Funeral Rule. Staff retains its estimate that each of the four 
employees per firm would each require one-half hour, at most, per year, 
for such training.\8\ Thus, total estimated time for training is 38,644 
hours (4 employees per firm x \1/2\ hour x 19,322 providers).
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    \8\ Funeral homes, depending on size and/or other factors, may 
be run by as few as one owner, manager, or other funeral director to 
multiple directors at various compensation levels. Extrapolating 
from past NFDA survey input, staff has theorized an ``average'' 
funeral home of approximately four employees (a funeral services 
manager, funeral director, embalmer, and a clerical receptionist) 
having tasks and training associated with Funeral Rule compliance. 
Compliance training for other employees (e.g., drivers, maintenance 
personnel, attendants) would not be necessary.
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    Labor costs: Labor costs are derived by applying appropriate hourly 
cost figures to the burden hours described above. The hourly rates used 
below are averages.\9\
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    \9\ The mean hourly wages used for labor cost estimates in this 
Notice incorporate Bureau of Labor Statistics updates (last modified 
March 31, 2017) to the figures the FTC used for the March 6, 2017 
Notice: Bureau of Labor Statistics, ``May 2016 National Industry-
Specific Occupational Employment and Wage Estimates, NAICS 812200--
Death Care Services,'' available at http://www.bls.gov/oes/current/naics4_812200.htm#11-0000.
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    Clerical personnel, at an hourly rate of $11.33,\10\ can perform 
the recordkeeping tasks required under the Rule. Based on the estimated 
hours burden of 19,322 hours, estimated labor cost for recordkeeping is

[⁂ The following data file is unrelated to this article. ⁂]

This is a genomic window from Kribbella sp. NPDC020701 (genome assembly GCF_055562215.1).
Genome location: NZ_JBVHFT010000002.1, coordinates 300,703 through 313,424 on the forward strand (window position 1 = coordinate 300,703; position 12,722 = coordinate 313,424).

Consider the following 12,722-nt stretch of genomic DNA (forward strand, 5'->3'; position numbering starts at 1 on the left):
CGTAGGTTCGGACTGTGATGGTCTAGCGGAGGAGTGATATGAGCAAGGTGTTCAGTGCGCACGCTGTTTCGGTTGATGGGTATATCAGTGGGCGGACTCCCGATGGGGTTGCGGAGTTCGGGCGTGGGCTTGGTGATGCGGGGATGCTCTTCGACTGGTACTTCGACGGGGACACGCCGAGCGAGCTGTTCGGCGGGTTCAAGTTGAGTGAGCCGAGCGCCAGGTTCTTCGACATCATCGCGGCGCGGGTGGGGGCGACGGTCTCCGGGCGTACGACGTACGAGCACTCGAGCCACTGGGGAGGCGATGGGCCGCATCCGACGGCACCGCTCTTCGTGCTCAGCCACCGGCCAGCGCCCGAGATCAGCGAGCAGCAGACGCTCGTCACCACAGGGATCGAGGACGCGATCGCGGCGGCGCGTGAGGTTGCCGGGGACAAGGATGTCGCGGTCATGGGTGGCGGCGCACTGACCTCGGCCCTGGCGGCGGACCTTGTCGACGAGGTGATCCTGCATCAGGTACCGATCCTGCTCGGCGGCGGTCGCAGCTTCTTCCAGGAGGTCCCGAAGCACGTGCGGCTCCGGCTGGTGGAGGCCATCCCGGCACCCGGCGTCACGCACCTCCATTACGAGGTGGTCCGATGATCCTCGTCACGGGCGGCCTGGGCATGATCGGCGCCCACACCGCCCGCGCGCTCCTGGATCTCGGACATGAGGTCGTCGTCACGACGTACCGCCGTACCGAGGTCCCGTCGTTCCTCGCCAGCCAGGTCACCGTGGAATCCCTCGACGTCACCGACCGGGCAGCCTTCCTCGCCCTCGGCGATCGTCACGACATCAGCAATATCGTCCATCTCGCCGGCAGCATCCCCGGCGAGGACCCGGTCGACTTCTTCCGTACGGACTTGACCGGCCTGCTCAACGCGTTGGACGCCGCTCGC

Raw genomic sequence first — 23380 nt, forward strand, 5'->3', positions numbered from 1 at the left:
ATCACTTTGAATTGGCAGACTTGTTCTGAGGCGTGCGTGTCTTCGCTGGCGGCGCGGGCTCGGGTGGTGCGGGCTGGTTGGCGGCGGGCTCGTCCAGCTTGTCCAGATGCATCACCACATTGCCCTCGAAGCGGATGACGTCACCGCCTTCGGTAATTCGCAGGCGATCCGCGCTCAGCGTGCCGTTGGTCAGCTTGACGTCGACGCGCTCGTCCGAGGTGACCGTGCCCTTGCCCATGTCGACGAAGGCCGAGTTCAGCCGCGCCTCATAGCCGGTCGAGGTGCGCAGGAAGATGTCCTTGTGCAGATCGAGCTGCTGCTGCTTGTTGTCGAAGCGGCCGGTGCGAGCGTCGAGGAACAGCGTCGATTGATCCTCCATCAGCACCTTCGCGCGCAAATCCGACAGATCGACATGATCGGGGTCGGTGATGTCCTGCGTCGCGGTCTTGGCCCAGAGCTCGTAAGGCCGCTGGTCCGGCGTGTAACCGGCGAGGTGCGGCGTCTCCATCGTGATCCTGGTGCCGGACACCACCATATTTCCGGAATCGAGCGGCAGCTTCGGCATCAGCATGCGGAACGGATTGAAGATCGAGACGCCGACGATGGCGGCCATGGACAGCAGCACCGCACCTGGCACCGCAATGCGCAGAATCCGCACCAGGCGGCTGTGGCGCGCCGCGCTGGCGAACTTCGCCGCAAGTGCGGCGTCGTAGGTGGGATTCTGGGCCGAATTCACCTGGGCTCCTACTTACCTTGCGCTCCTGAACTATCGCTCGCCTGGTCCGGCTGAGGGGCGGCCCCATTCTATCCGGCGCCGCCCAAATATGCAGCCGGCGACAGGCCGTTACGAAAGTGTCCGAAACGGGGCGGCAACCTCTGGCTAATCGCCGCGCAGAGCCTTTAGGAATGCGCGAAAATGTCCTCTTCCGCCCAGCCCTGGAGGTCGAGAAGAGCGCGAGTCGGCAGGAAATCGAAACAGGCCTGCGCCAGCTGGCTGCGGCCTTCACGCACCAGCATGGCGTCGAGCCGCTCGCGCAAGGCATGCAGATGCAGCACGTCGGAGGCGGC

$218,918.
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    \10\ Clerical related estimates are based on the mean hourly 
wage data for ``receptionists and information clerks.'' See id.
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    The two and one-half hours required of each provider, on average, 
to update price lists should consist of approximately one and one-half 
hours of managerial or professional time, at $42.82 per hour,\11\ and 
one hour of clerical time, at $11.33 per hour, for a total of $75.56 
per provider [($42.82 per hour x 1.5 hours) + ($11.33 per hour x 1 
hour)]. Thus, the estimated total labor cost burden for maintaining 
price lists is $1,459,970 ($75.56 per provider x 19,322 providers).
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    \11\ Managerial or professional estimates are based on the mean 
hourly wage data for ``funeral service managers.'' See id. at supra 
note 9.
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    The incremental cost to the 13% of small funeral providers who 
would not otherwise supply written documentation of the goods and 
services selected by the consumer, as previously noted, is 2,512 hours. 
Assuming managerial or professional time for these tasks at 
approximately $42.82 per hour, the associated labor cost would be 
$107,564.

[[Page 23812]]

    As previously noted, staff estimates that 52,528 hours of 
managerial or professional time is required annually to respond to 
telephone inquiries about prices.\12\ The associated labor cost at 
$42.82 per hour is $2,249,249.
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    \12\ Although some funeral providers may permit staff whom are 
not funeral directors to provide price information by telephone, the 
great majority reserve that task to a licensed funeral director. 
Since funeral home managers are also licensed funeral directors in 
most cases, we have used, conservatively, the mean hourly wage for 
``funeral service managers,'' rather than ``funeral directors,'' for 
this calculation.
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    Based on past consultations with funeral directors, FTC staff 
estimates that funeral homes will require no more than two hours of 
training per year of licensed and non-licensed funeral home staff to 
comply with the Funeral Rule,\13\ with four employees of varying types 
each spending one-half hour on training. Applying the assumptions 
stated above,\14\ FTC staff further assumes labor costing as follows 
for the affected employees' time for compliance training: (a) Funeral 
service manager ($42.82 per hour); (b) non-manager funeral director 
($26.21 per hour); (c) embalmer ($20.31 per hour); and (d) a clerical 
receptionist or administrative staff member, at $11.33 per hour.\15\ 
This amounts to $972,573, cumulatively, for all funeral homes [($42.82 
+ $26.21 + $20.31 + $11.33) x \1/2\ hour per employee x 19,322 funeral